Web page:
11. The throttle circuit of claim 9 wherein the system resource comprises a processor bus; and wherein the digital delay timer is coupled to the processor bus and programmable from the processor bus.
12. The throttle circuit of claim 11 wherein the digital delay timer comprises a digital counter circuit and a register programmable from the processor bus with the digital time word, said register operative to load the digital time word into the digital counter circuit upon a load command, said digital counter circuit operative in response to a communication between the corresponding control device and arbiter circuit to effect a delay of said communication for the time the counter takes to count through the digital time word utilizing the system clock.
13. The throttle circuit of claim 9 wherein each control device includes means for generating a request signal to the arbiter circuit for gaining access to the system resource and means for accessing the system resource in response to a grant signal from the arbiter circuit; and wherein the digital delay timer is disposed between the generating means of the corresponding control device and arbiter circuit to delay the request signal from reaching the arbiter circuit by the time period.
14. The throttle circuit of claim 8 wherein the corresponding control devices is a direct memory access (DMA) controller coupled to a processor bus of the processing system for transferring digital words to and from a memory of the processing system over the processor bus.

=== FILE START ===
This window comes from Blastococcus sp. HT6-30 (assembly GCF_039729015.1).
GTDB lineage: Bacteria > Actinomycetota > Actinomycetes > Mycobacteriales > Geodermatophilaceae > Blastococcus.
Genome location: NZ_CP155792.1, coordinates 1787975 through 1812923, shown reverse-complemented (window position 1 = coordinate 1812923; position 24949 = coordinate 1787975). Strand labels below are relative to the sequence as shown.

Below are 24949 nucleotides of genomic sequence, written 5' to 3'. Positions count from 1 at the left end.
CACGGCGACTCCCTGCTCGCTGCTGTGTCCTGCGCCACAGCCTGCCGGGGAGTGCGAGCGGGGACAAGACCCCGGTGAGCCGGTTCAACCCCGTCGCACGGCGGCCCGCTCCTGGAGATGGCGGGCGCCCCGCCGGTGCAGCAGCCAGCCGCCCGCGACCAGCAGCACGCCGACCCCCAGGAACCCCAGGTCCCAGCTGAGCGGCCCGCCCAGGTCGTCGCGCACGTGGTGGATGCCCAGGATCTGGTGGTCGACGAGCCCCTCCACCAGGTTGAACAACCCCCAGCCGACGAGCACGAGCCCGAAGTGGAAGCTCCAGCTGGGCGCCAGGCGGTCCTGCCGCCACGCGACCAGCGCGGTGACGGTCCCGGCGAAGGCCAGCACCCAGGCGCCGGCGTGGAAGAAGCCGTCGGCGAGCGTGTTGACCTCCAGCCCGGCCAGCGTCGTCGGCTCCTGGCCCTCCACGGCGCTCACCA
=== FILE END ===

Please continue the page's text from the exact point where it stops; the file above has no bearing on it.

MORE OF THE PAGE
Description

This application claims priority from U.S. Provisional Application Serial No. 60/204,198 filed May 15, 2000.

BACKGROUND OF THE INVENTION

In a processing system, a number of devices including a central processing unit (CPU) and memory are coupled to a time shared processor bus through which digital words are transferred from one device to another under software task control of the CPU or other control device. These control devices generally operate autonomously to perform certain tasks according to some sequence. For example, in FIG. 1A which is a time graph exemplifying a control device, like a CPU or DMA controller, for example, carrying out tasks 1,2,3 and 4 in a predetermined sequence. In performing these tasks, the control device generally requires access to the processor bus and more than one control device may require access to the processor bus concurrently in order to carry out their individual tasks. A bus arbiter is generally provided to regulate access to the bus among the various control devices requiring access according to a predetermined priority scheme to prevent collisions. However, when permitted, access is limited to the performance of only one or two cycles of the task, but not the entire task in order to prevent any one control device from dominating access to the bus.